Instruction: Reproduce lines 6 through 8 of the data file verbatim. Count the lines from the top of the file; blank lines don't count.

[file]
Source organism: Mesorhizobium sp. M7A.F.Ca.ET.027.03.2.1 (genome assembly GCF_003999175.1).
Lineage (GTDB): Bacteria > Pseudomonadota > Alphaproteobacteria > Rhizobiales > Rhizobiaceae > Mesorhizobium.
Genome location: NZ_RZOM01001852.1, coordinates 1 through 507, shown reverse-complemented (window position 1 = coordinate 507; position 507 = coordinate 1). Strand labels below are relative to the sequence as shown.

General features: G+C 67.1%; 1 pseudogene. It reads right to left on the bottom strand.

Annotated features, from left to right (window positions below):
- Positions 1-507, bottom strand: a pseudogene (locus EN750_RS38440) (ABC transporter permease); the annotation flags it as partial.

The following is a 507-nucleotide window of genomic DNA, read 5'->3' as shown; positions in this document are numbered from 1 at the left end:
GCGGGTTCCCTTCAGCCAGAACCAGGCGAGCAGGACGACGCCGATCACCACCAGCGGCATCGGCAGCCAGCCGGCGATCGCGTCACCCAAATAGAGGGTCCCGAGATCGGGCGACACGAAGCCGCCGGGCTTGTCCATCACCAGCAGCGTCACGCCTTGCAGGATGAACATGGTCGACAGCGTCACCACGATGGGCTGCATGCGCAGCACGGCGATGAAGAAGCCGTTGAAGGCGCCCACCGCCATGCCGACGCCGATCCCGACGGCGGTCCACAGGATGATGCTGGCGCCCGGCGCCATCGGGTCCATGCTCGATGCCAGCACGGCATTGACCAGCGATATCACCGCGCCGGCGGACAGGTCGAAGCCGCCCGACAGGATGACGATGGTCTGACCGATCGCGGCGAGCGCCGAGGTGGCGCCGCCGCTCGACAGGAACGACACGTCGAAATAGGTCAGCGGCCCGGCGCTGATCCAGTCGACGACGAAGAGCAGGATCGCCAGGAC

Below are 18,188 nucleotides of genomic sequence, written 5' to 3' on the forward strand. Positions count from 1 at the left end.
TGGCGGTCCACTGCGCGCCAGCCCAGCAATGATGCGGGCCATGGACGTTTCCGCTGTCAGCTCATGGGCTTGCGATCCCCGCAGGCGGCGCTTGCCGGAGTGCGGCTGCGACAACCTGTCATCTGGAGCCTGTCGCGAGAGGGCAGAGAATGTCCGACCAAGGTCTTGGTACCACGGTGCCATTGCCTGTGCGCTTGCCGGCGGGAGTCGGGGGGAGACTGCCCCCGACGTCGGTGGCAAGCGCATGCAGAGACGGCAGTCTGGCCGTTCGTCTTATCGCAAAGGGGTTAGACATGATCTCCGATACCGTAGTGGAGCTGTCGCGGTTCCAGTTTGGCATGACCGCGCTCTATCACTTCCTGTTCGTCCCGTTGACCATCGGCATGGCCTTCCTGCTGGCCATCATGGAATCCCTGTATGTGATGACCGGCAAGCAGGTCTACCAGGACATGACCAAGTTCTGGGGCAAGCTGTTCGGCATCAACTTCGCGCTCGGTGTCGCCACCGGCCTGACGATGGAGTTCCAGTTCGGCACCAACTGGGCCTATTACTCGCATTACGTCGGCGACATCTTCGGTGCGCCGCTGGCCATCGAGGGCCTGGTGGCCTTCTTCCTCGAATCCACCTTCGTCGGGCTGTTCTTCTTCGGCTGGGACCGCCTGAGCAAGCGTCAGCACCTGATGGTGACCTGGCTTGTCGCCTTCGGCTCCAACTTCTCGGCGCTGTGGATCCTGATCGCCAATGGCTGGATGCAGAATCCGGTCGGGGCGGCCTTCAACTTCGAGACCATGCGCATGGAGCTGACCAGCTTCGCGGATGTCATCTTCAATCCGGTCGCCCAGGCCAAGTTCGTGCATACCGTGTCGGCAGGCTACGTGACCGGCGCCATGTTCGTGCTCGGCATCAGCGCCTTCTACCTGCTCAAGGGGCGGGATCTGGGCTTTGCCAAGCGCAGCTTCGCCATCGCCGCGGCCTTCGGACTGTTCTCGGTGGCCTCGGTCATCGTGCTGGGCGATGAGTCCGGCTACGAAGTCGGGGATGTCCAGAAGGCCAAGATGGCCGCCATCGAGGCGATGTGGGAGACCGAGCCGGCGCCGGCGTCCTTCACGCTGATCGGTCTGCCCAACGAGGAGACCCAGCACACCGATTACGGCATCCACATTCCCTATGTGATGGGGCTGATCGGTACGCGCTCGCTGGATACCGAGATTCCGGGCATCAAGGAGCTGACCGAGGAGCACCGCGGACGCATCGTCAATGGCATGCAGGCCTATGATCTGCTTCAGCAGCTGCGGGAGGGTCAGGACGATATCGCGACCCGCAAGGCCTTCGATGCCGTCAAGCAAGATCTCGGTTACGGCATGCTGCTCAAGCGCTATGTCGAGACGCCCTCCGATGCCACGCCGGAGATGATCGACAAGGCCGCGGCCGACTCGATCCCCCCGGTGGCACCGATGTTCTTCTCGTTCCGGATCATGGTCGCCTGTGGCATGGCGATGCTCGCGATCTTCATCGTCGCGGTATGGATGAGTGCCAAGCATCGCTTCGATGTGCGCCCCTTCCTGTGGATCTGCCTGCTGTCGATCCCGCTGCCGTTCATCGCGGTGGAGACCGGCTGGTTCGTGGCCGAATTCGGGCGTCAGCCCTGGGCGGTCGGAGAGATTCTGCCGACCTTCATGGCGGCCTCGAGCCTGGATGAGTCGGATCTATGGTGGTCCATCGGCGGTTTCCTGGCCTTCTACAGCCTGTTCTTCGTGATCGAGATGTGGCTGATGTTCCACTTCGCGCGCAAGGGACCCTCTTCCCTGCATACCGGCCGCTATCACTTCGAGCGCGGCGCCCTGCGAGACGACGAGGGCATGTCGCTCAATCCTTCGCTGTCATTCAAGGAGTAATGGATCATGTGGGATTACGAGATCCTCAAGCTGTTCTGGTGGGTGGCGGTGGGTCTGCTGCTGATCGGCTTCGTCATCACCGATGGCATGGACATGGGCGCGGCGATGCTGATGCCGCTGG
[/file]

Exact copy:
- Positions 1-507, bottom strand: a pseudogene (locus EN750_RS38440) (ABC transporter permease); the annotation flags it as partial.

The following is a 507-nucleotide window of genomic DNA, read 5'->3' as shown; positions in this document are numbered from 1 at the left end:
GCGGGTTCCCTTCAGCCAGAACCAGGCGAGCAGGACGACGCCGATCACCACCAGCGGCATCGGCAGCCAGCCGGCGATCGCGTCACCCAAATAGAGGGTCCCGAGATCGGGCGACACGAAGCCGCCGGGCTTGTCCATCACCAGCAGCGTCACGCCTTGCAGGATGAACATGGTCGACAGCGTCACCACGATGGGCTGCATGCGCAGCACGGCGATGAAGAAGCCGTTGAAGGCGCCCACCGCCATGCCGACGCCGATCCCGACGGCGGTCCACAGGATGATGCTGGCGCCCGGCGCCATCGGGTCCATGCTCGATGCCAGCACGGCATTGACCAGCGATATCACCGCGCCGGCGGACAGGTCGAAGCCGCCCGACAGGATGACGATGGTCTGACCGATCGCGGCGAGCGCCGAGGTGGCGCCGCCGCTCGACAGGAACGACACGTCGAAATAGGTCAGCGGCCCGGCGCTGATCCAGTCGACGACGAAGAGCAGGATCGCCAGGAC